According to Maimonides, the great medieval Jewish scholar, “Gifts for the poor [matanot l’evyonim] deserve more attention than the seudah and mishloach manot because there is no greater, richer happiness than bringing joy to the hearts of needy people, orphans, widows and proselytes.”
Having everyone home on a snow day can be a lot of fun – the first few times it happens. Once snow day number six hits, perhaps not so much and the real creativity has to come out.
Imich was born in 1903 in Poland, where he later earned his Ph.D. in 1927, despite the best efforts of anti-Semitic professors to sabotage his thesis
Never sacrifice the people who matter for anything of lesser importance…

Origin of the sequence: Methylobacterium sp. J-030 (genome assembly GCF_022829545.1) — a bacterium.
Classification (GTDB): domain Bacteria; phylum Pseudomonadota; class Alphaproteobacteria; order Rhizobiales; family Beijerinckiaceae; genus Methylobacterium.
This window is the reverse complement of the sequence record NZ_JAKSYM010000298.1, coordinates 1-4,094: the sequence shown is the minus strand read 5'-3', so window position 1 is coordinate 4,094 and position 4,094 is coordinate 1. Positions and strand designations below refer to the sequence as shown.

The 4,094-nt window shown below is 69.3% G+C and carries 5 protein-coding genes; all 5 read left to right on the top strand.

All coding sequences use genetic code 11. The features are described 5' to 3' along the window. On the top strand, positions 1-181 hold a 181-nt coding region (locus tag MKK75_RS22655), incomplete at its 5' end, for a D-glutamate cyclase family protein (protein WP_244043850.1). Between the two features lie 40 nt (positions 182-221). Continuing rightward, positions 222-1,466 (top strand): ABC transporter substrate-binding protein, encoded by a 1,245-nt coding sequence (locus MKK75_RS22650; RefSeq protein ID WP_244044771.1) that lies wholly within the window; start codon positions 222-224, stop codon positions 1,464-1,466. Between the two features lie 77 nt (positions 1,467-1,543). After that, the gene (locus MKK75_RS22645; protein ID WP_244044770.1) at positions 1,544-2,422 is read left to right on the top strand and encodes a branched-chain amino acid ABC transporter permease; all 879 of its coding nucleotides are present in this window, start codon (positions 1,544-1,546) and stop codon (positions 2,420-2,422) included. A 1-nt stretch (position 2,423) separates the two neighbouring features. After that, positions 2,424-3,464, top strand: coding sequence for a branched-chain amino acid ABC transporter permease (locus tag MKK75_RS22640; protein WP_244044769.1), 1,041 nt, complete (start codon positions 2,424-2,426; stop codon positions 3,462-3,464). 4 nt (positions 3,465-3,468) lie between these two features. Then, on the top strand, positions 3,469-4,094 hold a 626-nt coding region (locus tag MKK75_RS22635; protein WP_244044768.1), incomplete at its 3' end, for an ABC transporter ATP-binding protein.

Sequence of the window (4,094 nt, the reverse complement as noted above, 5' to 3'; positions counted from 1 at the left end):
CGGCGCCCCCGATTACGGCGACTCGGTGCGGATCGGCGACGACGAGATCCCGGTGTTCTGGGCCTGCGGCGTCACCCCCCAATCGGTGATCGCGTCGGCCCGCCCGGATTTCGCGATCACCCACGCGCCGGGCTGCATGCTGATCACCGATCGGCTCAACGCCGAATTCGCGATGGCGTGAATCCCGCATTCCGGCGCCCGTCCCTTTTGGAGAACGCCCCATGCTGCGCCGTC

Hannah believed that one must learn about the evils of the past so that they aren’t repeated.
They say the road to hell is paved with good intentions, and that is precisely what almost always happens in situations where a reference knew someone had serious but hidden emotional issues, but did not reveal the information to the person making inquiries.
Time never stood still for anyone – why would I be the exception? In my hubris, I thought that somehow I would live forever – and I suspect we all have secretly felt that way, even though we know it’s a fantasy.
Outside is a winter-white wonderland replete with dazzling trees, wires, and sidewalks seemingly wrapped in glittery silver foil. It’s quite lovely to look at, which is about all I can do since I’m stuck indoors. Icicle-laden tree branches are bent and hunch-backed by the frozen heaviness of their popsicle-like burden, and the voices squawking from the battery-operated transistor radio I am listening to are warning people not to go out since walkways and roads are extremely slippery, and there is real danger from falling trees.